Wednesday, August 25, 2010

Roll Out The Barrel!

Let us return to the Upper Peninsula of Michigan.  Fair be thee warned.  These numbers are going to look absurd.  Pretty, pretty, pretty absurd.  But a little context might put things in order.  Context to the large numbers #1: Blatz/Strohs/PBR drink like water when you've been engaging in a pointless drinking challenge for almost a year.  Literally, like water.  Context #2:  I was in the Upper Peninsula for a Responsible (being my last name) Family Reunion/Grandma' 80th Birthday Party.  So I've got my wife, my parents, my cousins, my uncle, my grandma.  We're all up at this farm.  As family reunions tend to go, and I shouldn't be blowing anyone's mind here, evening beers tend to get consumed.  Speaking of evening beers, here comes Context #3: A great tradition in the Responsible Family is making giant bonfires.  And by giant, I mean pretty giant.  Here's a picture of my sister, my cousin, and me (you can guess which is which) sitting before one of our patented bonfires two years ago:

They tend to reach heights of about 15 feet and burn for hours on end (I recognize the needless carbon emissions here, but, uh, sorry earth!).  We've been building these at the farm since my cousin and I were ten.  It's pretty fun.  My cousins and I spend the day dragging giant dead trees across acres of the farm to build these monstrosities.  We light them up at night, the "adults" go to bed, and we stay up for hours just shooting the breeze.  Well, since we all turned 21(ish, but lets not get technical here), these late night bonfire chats have involved drinking a beer or two.  I see my cousins once a year tops so these bonfires are pretty important to me.  I've long thought of this blog as being more about beer drinking culture than beer reviews, and I'd really like to write extensively about sharing a few beers with family to the wee hours of the morning around one of these bad boys, but I'm pretty sure the 2003 entry in this article sums it up nicely.  Suffice it to say, we had one of these every night at the farm.  With those contexts in place, let's get back to the beer drinking.

August 8th was my grandma's 80th birthday party.  In preparation of that, I set up one of those bonfires myself (my cousin had yet to arrive) and then rewarded myself with a Keweenaw Widow Maker.  Then a shower and off to the party!  To set the stage, the party was held here.  Yes, there was an accordion player playing polka.  Yes, there were a bunch of old people polka-ing.  Yes, I polkaed with them.  Yes, I drank one Old Milwaukee and 2 Sam Adams (hey, it's a VFW, what're you gonna do?).  After the party, we went back to the farm, lit up the fire (not to be mistaken with "lit up at the fire," which didn't go down), and I drank 3 Blazts and 1 Keweenaw Liftbridge.  The beer numbers around the fire are a bit iffy because 1) it was hard to tell when one Blatz ended and another began, and 2) my uncle's dog would knock over and drink your beer whenever you put it on the ground.  I've done my best about being conservative but not too conservative in the numbers.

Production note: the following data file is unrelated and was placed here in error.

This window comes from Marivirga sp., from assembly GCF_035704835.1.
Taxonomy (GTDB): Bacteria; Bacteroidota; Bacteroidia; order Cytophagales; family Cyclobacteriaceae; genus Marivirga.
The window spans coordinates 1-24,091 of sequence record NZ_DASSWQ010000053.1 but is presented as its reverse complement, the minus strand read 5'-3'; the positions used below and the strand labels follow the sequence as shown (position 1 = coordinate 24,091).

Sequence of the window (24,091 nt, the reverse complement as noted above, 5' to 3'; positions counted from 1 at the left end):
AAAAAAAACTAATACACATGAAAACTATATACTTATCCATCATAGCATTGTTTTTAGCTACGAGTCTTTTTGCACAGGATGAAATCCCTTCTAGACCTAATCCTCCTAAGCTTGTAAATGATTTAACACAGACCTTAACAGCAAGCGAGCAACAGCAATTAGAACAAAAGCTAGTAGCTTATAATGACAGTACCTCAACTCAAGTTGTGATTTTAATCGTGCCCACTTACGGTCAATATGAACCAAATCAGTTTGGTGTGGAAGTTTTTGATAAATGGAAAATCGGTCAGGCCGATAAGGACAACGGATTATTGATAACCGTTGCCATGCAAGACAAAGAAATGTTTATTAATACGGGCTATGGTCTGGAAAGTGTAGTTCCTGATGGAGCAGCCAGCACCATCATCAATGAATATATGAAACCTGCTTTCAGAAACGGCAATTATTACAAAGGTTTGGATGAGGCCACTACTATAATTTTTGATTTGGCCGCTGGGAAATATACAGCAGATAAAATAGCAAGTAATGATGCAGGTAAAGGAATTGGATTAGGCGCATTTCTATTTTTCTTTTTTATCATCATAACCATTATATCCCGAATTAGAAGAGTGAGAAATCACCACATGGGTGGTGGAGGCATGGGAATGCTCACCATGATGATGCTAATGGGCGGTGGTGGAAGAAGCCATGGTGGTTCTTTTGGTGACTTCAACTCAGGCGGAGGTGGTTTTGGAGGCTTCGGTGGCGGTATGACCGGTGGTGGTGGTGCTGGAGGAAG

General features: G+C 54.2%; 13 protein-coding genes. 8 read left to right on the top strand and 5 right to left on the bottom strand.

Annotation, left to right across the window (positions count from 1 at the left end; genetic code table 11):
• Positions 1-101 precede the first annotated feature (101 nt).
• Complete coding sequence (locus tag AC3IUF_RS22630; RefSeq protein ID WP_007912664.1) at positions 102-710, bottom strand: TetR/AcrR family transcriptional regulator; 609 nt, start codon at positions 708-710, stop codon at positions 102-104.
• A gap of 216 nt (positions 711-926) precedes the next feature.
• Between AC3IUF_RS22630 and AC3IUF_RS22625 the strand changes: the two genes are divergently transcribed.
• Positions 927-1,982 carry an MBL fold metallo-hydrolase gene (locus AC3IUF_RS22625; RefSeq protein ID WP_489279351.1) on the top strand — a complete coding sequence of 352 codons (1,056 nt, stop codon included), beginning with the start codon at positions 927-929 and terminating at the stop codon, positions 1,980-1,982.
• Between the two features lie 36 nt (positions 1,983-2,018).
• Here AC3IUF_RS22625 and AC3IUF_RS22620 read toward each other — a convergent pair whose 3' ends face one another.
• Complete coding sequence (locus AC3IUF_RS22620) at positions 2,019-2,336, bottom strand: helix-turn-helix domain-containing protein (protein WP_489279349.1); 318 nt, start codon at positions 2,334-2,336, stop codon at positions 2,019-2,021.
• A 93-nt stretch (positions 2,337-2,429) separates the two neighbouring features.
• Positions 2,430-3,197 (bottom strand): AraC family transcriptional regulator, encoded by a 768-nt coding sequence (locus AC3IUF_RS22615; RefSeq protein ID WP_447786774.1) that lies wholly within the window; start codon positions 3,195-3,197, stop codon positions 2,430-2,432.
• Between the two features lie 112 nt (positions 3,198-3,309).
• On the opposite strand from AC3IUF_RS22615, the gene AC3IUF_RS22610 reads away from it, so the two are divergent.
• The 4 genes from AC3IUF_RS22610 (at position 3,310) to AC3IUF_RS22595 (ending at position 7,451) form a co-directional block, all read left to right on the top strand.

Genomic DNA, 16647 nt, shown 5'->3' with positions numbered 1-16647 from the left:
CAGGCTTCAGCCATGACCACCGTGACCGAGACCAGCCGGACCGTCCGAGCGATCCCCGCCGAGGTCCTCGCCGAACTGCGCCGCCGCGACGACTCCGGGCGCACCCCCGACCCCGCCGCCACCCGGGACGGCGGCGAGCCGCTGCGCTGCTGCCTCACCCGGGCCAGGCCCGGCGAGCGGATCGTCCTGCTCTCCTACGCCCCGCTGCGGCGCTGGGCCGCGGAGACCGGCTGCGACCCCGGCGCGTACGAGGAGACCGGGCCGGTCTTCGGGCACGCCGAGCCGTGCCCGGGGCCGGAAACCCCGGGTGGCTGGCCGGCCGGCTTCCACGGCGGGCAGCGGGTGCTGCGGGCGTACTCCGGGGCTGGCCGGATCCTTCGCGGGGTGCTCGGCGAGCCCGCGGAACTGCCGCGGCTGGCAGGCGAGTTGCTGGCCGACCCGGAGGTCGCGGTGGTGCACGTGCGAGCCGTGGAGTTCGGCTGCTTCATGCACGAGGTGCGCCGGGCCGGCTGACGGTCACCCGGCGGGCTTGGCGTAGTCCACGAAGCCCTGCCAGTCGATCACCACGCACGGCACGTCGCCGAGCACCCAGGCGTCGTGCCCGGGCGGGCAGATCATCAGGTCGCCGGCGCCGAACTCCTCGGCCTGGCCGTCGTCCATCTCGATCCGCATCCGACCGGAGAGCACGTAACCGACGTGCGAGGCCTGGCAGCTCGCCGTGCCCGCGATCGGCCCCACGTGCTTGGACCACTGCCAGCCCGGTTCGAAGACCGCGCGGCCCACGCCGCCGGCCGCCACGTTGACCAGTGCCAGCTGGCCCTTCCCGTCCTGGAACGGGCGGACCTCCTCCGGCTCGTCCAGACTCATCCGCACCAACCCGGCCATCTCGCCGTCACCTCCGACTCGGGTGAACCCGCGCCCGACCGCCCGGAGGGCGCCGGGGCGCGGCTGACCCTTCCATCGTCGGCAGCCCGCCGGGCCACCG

The next day we went into Houghton where I had one Keweenaw Pickaxe Blonde at a super dope pizza place the Ambassador.  After the Ambassador, we went to the other microbrewery in Houghton, the Library (which doesn't seem to have a website).  I got the ten beer sampler.  Check it out!

I have a lot of pics of samplers from my camera phone.  They're all kind of dark like this one, but what're you going to do?  In case you're interested in what these 10 beers are, here's a picture of the list:

Yeah, I can't read that either.  Here's what I can make out: Whiteout Wheat (but they were out of this one so I can say that's not on the tray), Keweenaw Golden Ale, Rock Harbor Light Ale, Portage Premium Lager, Redbrick Rye Ale, Copper Town Ale, Miner's IPA, Bumbletown Ale, Rabbit Bay Brown Ale, and Something? Dry Stout.  As you'll see when we get to Ann Arbor, I did a lot of sampling.  The problem with doing these samplers is that its near impossible to remember every specific beer if you're not taking detailed notes, which I wasn't.  Another problem is that all of these samplers are needlessly inflating my numbers.  So what I'm going to do is for Michigan, 3 samples = 1 beer, and I'll round up or down depending.  So here, 10 samples = 3 beers?  Cool?  Also, I'll talk about what I can remember, and that's being shocked by the Keweenaw Gold.  Normally I'm not too huge of a fan of standard brewpub golden ales.  They tend to be there for macrobeer drinkers that want something they can drink.  But I've got to say, I liked this golden ale so much that I got a growler of it (my dad got a growler of the IPA, which was also really good).  It had a nice sweet taste to it and was an absolutely perfect beer for a warm Michigan afternoon.  Back at the farm, we split the growlers amongst a whole host of people (I had 1 IPA and 1 Golden) while playing cards.  And just for good measure, I also had a Blatz.

The next day (and sadly last) day in the U.P., the cousins, my wife, and I went bowling and gambling at the casino.  Because I'm at a bowling alley in a casino in the Upper Peninsula, I had a Bud Tall Boy (my dad bought it for me so it counts!).  Get this.  You know how much we paid for shoes and two games a piece for four bowlers?  9 dollars!  I felt so bad about paying so little that after bowling I promptly gave the casino 45 of my dollars.  That should even things out.  Later that night we had an epic poker match/bonfire during which I drank a Celis Grand Cru, Dundee Stout, and 4 Strohs.  And so ends my Yooper journey.  Stay tuned tomorrow for when we go visit the Trolls down below!

1 comment:


    690 unique beers this year and running.